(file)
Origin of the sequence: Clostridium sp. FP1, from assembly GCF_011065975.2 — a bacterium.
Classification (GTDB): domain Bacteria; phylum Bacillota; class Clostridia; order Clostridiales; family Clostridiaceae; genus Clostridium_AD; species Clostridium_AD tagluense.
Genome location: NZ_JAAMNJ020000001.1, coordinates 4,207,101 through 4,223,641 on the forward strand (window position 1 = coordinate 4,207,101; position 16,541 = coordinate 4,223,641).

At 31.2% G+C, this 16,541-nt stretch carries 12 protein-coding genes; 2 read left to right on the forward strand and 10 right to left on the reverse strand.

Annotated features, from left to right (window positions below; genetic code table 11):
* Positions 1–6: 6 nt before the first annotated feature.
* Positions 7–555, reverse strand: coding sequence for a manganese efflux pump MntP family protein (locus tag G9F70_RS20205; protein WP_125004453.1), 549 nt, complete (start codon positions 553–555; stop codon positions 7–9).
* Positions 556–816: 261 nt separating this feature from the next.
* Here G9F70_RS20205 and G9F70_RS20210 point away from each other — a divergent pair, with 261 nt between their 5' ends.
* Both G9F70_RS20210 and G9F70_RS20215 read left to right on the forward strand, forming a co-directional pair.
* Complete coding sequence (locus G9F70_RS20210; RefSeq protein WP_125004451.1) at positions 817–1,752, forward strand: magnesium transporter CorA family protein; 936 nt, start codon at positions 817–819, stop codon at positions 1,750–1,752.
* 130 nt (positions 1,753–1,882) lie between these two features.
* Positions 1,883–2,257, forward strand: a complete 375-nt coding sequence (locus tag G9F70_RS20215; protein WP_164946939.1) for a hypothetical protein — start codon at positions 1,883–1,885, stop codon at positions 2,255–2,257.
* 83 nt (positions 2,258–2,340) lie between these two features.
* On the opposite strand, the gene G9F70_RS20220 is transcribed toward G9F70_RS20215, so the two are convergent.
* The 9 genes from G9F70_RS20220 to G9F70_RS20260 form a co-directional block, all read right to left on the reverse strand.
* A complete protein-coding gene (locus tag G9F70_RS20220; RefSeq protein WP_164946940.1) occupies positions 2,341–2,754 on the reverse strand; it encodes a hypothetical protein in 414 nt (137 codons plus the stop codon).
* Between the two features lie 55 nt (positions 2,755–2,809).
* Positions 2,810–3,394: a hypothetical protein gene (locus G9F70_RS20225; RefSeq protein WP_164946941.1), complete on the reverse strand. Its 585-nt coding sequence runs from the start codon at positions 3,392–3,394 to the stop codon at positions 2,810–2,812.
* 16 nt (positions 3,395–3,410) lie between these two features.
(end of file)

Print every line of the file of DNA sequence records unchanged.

Origin of the sequence: Clostridium sp. FP1, from assembly GCF_011065975.2 — a bacterium.
Classification (GTDB): domain Bacteria; phylum Bacillota; class Clostridia; order Clostridiales; family Clostridiaceae; genus Clostridium_AD; species Clostridium_AD tagluense.
Genome location: NZ_JAAMNJ020000001.1, coordinates 4,207,101 through 4,223,641 on the forward strand (window position 1 = coordinate 4,207,101; position 16,541 = coordinate 4,223,641).

At 31.2% G+C, this 16,541-nt stretch carries 12 protein-coding genes; 2 read left to right on the forward strand and 10 right to left on the reverse strand.

Annotated features, from left to right (window positions below; genetic code table 11):
* Positions 1–6: 6 nt before the first annotated feature.
* Positions 7–555, reverse strand: coding sequence for a manganese efflux pump MntP family protein (locus tag G9F70_RS20205; protein WP_125004453.1), 549 nt, complete (start codon positions 553–555; stop codon positions 7–9).
* Positions 556–816: 261 nt separating this feature from the next.
* Here G9F70_RS20205 and G9F70_RS20210 point away from each other — a divergent pair, with 261 nt between their 5' ends.
* Both G9F70_RS20210 and G9F70_RS20215 read left to right on the forward strand, forming a co-directional pair.
* Complete coding sequence (locus G9F70_RS20210; RefSeq protein WP_125004451.1) at positions 817–1,752, forward strand: magnesium transporter CorA family protein; 936 nt, start codon at positions 817–819, stop codon at positions 1,750–1,752.
* 130 nt (positions 1,753–1,882) lie between these two features.
* Positions 1,883–2,257, forward strand: a complete 375-nt coding sequence (locus tag G9F70_RS20215; protein WP_164946939.1) for a hypothetical protein — start codon at positions 1,883–1,885, stop codon at positions 2,255–2,257.
* 83 nt (positions 2,258–2,340) lie between these two features.
* On the opposite strand, the gene G9F70_RS20220 is transcribed toward G9F70_RS20215, so the two are convergent.
* The 9 genes from G9F70_RS20220 to G9F70_RS20260 form a co-directional block, all read right to left on the reverse strand.
* A complete protein-coding gene (locus tag G9F70_RS20220; RefSeq protein WP_164946940.1) occupies positions 2,341–2,754 on the reverse strand; it encodes a hypothetical protein in 414 nt (137 codons plus the stop codon).
* Between the two features lie 55 nt (positions 2,755–2,809).
* Positions 2,810–3,394: a hypothetical protein gene (locus G9F70_RS20225; RefSeq protein WP_164946941.1), complete on the reverse strand. Its 585-nt coding sequence runs from the start codon at positions 3,392–3,394 to the stop codon at positions 2,810–2,812.
* 16 nt (positions 3,395–3,410) lie between these two features.